Þingvellir (Thingvellir) is the National Park where the Althing [an open-air assembly, which represented the whole of Iceland]  was established in 930 and continued to meet until 1798. Over two weeks a year, the assembly set laws – seen as a covenant between free men – and settled disputes.

The Althing has deep historical and symbolic associations for the people of Iceland. The property includes the Þingvellir National Park and the remains of the Althing itself: fragments of around 50 booths built from turf and stone. Remains from the 10th century are thought to be buried underground. The site also includes remains of agricultural use from the 18th and 19th centuries. The park shows evidence of the way the landscape was husbanded over 1,000 years.

On the way to the park, we came across a field of ‘stone people’ and a beautiful lake…..

~~~Click on Images for Larger Views~~~

©2010 Adriana Durian Photography

©2010 Adriana Durian Photography

©2010 Adriana Durian Photography

©2010 Adriana Durian Photography

©2010 Adriana Durian Photography

©2010 Adriana Durian Photography

I love birds … big birds, small birds, fat birds, tall birds. I used to have a bird zoo – 7 large parrots, peacocks, ginnie fowl, chickens, ducks. I even used to have a boss whose last name was Bird .

So when Ragga took me into town for the day and we saw an older man with a young boy feeding the seagulls, we stopped and took some pictures.

~~~Click on Images for large view~~~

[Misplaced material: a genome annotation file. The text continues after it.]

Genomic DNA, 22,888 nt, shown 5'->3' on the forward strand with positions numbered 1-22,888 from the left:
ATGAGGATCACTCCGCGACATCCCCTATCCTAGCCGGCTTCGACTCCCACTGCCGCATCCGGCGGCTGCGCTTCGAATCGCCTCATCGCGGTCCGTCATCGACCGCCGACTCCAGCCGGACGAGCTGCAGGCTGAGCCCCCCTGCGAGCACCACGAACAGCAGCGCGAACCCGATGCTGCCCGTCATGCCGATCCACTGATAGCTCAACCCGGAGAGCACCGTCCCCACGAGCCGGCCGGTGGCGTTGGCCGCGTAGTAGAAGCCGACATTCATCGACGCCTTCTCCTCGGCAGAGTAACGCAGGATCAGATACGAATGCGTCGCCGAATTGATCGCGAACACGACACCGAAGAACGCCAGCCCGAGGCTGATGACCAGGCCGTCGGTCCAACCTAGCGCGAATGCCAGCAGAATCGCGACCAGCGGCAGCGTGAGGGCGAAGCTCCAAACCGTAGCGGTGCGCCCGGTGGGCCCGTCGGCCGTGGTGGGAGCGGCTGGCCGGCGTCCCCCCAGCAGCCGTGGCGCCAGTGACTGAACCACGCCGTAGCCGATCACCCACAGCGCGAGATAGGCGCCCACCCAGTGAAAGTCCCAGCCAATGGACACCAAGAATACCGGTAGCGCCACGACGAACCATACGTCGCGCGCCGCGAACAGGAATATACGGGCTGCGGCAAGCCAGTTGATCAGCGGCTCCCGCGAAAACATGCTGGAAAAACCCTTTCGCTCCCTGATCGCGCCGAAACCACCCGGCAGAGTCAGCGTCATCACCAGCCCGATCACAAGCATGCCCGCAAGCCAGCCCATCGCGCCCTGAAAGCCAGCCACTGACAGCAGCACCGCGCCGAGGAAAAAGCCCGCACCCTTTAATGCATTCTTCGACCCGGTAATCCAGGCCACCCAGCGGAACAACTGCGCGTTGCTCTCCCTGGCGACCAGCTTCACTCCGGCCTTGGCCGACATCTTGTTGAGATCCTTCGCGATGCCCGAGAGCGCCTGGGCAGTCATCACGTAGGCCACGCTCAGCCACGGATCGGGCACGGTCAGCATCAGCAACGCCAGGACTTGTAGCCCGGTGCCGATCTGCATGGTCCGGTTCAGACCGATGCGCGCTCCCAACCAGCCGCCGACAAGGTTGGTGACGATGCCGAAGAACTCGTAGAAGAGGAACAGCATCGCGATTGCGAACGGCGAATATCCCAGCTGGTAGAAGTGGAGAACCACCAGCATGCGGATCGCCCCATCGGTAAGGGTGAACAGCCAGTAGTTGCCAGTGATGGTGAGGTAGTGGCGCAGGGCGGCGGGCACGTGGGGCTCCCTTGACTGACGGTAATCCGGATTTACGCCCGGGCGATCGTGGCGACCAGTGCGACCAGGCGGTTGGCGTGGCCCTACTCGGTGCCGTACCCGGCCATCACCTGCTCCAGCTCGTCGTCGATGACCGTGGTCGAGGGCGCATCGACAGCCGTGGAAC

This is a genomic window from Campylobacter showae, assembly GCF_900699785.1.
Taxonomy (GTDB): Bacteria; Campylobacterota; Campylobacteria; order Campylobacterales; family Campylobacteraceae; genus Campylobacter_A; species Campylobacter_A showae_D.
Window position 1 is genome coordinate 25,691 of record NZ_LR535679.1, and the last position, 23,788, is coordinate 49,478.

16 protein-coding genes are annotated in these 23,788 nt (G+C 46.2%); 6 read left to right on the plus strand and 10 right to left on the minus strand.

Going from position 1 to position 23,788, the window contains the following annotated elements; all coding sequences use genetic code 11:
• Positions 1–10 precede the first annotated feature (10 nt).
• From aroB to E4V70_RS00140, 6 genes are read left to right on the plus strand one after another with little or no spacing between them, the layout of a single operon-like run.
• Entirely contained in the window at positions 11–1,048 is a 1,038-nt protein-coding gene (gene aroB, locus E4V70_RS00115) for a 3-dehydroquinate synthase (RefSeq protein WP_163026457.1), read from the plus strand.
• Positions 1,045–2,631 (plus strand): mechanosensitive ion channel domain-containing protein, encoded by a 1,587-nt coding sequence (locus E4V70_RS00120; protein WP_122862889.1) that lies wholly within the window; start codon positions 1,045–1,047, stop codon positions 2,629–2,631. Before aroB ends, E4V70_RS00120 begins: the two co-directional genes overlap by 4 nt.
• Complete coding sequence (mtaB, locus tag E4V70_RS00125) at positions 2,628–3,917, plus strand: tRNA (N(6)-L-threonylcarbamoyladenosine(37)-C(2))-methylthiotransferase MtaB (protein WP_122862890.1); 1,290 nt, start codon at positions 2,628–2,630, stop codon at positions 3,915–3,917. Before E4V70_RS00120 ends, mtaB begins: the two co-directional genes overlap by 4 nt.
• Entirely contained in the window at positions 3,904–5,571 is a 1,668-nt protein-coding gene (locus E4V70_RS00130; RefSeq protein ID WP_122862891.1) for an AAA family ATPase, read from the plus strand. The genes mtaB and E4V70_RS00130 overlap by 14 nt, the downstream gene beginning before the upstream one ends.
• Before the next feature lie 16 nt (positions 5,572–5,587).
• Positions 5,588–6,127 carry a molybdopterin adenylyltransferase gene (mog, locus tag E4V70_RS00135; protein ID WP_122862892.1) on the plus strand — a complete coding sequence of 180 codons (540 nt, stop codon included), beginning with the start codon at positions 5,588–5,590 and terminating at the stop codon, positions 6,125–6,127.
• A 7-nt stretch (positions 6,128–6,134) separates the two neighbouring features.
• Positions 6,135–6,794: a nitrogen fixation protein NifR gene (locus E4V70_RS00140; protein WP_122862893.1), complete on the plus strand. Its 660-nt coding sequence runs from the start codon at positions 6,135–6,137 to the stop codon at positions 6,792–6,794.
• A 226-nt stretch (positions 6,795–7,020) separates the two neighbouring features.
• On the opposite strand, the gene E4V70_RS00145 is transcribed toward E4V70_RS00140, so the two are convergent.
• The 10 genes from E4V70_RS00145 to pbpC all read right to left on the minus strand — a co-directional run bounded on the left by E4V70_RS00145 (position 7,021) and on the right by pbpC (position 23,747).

©2010 Adriana Durian Photography

©2010 Adriana Durian Photography

©2010 Adriana Durian Photography

©2010 Adriana Durian Photography

©2010 Adriana Durian Photography

©2010 Adriana Durian Photography

©2010 Adriana Durian Photography

©2010 Adriana Durian Photography

We drove through the Highlands of Iceland where the beautiful Mt. Herdubreid is located. It’s on the Oskjuleið Route is a 1682m high table mountain.

It is the national mountain of Iceland and often called the “Queen of Icelandic mountains” — it is beautiful and majestic…

These are the views of the “Queen” and its surrounding area, as well as an image of Egill Ar building a structure with rocks.

~~Click on Images for larger view~~

~~Double click for even larger view~~

Queen of the Islandic Mountains pinned on map

© 2010 Adriana Durian Photography

©2010 Adriana Durian Photography

©2010 Adriana Durian Photography

©2010 Adriana Durian Photography

So … we are in the middle of nowhere … well, nowhere by my standards. Ragga slowly begins to pull over to the side of the road; I’m figuring there must be another excellent natural landscape ahead that she’d like me to see, and then I began to feel the car bumping along. A flat tire??…really??

Now, for those who know me, know that my ‘automobile’ education includes only that the gas station attendant checks the oil and tire pressure, and the garage down the road takes care of the rest. To say I’m a total dud when it comes to cars would be an understatement. I asked about BCAA [or rather, the Icelandic version] and Ragga just looked at me like I was from another planet — she rolled up her sleeves and grabbed the spare from the trunk.